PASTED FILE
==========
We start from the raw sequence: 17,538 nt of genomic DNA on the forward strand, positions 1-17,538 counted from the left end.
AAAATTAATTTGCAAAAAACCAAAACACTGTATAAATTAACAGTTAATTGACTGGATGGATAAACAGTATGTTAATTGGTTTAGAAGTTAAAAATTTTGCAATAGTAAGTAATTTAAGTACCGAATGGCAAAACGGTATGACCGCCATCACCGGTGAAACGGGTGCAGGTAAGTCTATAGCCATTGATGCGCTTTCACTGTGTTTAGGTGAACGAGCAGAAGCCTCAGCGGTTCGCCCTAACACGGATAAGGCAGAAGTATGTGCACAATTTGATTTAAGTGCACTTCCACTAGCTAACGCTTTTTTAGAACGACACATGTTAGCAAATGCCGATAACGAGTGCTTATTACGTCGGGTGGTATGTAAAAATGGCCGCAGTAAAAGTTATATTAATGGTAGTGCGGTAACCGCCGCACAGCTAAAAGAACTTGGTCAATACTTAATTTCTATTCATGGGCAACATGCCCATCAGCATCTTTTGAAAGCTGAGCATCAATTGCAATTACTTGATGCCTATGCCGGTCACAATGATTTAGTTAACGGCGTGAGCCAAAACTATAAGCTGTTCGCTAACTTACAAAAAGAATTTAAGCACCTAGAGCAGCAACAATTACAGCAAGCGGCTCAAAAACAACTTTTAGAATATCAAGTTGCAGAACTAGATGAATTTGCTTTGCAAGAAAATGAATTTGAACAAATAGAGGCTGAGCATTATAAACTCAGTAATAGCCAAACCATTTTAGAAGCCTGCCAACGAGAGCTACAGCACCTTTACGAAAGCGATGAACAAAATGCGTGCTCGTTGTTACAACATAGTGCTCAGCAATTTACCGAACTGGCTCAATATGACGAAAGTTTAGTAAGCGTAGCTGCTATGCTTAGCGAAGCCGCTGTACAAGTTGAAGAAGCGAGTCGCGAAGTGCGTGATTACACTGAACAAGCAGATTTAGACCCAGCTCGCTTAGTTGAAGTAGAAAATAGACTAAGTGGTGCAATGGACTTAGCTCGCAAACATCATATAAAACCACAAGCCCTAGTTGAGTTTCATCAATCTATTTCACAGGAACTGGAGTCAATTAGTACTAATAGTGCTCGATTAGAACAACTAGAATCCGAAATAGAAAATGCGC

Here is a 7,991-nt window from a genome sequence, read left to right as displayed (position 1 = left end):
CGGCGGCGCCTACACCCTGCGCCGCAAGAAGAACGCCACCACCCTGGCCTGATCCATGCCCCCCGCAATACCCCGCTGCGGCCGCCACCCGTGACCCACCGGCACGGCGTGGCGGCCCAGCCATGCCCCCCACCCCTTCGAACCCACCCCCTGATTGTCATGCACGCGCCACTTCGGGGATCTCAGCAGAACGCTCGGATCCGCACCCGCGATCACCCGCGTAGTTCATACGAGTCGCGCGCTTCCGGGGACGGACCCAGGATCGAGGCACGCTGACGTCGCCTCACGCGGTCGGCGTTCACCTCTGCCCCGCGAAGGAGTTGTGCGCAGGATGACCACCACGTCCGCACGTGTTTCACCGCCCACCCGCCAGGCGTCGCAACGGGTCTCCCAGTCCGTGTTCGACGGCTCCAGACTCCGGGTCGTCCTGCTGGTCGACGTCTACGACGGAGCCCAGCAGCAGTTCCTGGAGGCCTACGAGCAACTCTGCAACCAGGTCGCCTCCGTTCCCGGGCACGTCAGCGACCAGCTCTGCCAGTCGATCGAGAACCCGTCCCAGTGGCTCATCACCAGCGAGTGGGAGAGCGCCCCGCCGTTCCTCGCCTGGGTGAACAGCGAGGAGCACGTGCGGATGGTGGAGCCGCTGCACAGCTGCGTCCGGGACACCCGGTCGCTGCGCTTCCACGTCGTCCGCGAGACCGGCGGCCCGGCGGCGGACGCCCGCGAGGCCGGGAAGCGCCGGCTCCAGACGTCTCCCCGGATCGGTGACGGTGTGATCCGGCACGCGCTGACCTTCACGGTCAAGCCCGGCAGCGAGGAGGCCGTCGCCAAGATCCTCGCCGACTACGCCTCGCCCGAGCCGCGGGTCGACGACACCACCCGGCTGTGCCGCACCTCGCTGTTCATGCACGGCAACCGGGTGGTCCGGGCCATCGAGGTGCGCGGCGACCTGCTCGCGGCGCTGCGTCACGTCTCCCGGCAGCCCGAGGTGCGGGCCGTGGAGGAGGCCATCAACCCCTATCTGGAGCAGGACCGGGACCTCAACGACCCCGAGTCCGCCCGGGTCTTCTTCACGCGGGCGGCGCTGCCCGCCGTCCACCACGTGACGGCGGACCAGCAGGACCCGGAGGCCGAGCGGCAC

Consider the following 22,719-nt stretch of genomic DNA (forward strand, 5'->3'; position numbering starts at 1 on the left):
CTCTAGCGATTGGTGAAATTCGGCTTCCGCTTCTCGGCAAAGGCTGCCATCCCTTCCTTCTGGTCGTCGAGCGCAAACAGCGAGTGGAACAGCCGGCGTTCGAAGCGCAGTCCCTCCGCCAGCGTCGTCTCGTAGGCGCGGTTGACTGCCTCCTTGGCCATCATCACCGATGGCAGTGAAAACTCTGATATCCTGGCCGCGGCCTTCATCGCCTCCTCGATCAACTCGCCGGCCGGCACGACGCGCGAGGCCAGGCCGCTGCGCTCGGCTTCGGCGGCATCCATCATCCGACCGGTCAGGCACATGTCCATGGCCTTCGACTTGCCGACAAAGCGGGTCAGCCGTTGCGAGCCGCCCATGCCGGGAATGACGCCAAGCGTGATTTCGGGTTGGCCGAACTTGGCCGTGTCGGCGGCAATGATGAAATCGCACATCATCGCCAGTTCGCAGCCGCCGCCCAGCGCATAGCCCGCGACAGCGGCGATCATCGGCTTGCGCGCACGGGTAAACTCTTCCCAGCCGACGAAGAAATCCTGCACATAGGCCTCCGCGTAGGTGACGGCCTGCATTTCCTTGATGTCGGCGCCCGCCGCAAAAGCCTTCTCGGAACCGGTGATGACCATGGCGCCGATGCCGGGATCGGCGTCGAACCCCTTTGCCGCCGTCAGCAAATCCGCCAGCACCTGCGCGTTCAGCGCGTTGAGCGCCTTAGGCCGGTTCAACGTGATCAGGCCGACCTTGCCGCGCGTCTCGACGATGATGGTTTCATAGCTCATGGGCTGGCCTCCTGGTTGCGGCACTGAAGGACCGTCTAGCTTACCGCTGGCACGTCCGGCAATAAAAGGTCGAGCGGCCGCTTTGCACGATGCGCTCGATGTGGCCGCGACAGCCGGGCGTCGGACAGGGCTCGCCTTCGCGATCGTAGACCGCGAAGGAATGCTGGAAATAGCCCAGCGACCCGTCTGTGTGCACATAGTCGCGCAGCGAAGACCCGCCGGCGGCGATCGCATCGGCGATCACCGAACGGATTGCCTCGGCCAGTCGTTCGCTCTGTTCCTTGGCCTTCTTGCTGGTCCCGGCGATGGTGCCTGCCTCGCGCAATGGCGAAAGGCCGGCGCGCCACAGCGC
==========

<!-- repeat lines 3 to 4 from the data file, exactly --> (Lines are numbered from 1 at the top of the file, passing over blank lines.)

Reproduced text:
Here is a 7,991-nt window from a genome sequence, read left to right as displayed (position 1 = left end):
CGGCGGCGCCTACACCCTGCGCCGCAAGAAGAACGCCACCACCCTGGCCTGATCCATGCCCCCCGCAATACCCCGCTGCGGCCGCCACCCGTGACCCACCGGCACGGCGTGGCGGCCCAGCCATGCCCCCCACCCCTTCGAACCCACCCCCTGATTGTCATGCACGCGCCACTTCGGGGATCTCAGCAGAACGCTCGGATCCGCACCCGCGATCACCCGCGTAGTTCATACGAGTCGCGCGCTTCCGGGGACGGACCCAGGATCGAGGCACGCTGACGTCGCCTCACGCGGTCGGCGTTCACCTCTGCCCCGCGAAGGAGTTGTGCGCAGGATGACCACCACGTCCGCACGTGTTTCACCGCCCACCCGCCAGGCGTCGCAACGGGTCTCCCAGTCCGTGTTCGACGGCTCCAGACTCCGGGTCGTCCTGCTGGTCGACGTCTACGACGGAGCCCAGCAGCAGTTCCTGGAGGCCTACGAGCAACTCTGCAACCAGGTCGCCTCCGTTCCCGGGCACGTCAGCGACCAGCTCTGCCAGTCGATCGAGAACCCGTCCCAGTGGCTCATCACCAGCGAGTGGGAGAGCGCCCCGCCGTTCCTCGCCTGGGTGAACAGCGAGGAGCACGTGCGGATGGTGGAGCCGCTGCACAGCTGCGTCCGGGACACCCGGTCGCTGCGCTTCCACGTCGTCCGCGAGACCGGCGGCCCGGCGGCGGACGCCCGCGAGGCCGGGAAGCGCCGGCTCCAGACGTCTCCCCGGATCGGTGACGGTGTGATCCGGCACGCGCTGACCTTCACGGTCAAGCCCGGCAGCGAGGAGGCCGTCGCCAAGATCCTCGCCGACTACGCCTCGCCCGAGCCGCGGGTCGACGACACCACCCGGCTGTGCCGCACCTCGCTGTTCATGCACGGCAACCGGGTGGTCCGGGCCATCGAGGTGCGCGGCGACCTGCTCGCGGCGCTGCGTCACGTCTCCCGGCAGCCCGAGGTGCGGGCCGTGGAGGAGGCCATCAACCCCTATCTGGAGCAGGACCGGGACCTCAACGACCCCGAGTCCGCCCGGGTCTTCTTCACGCGGGCGGCGCTGCCCGCCGTCCACCACGTGACGGCGGACCAGCAGGACCCGGAGGCCGAGCGGCAC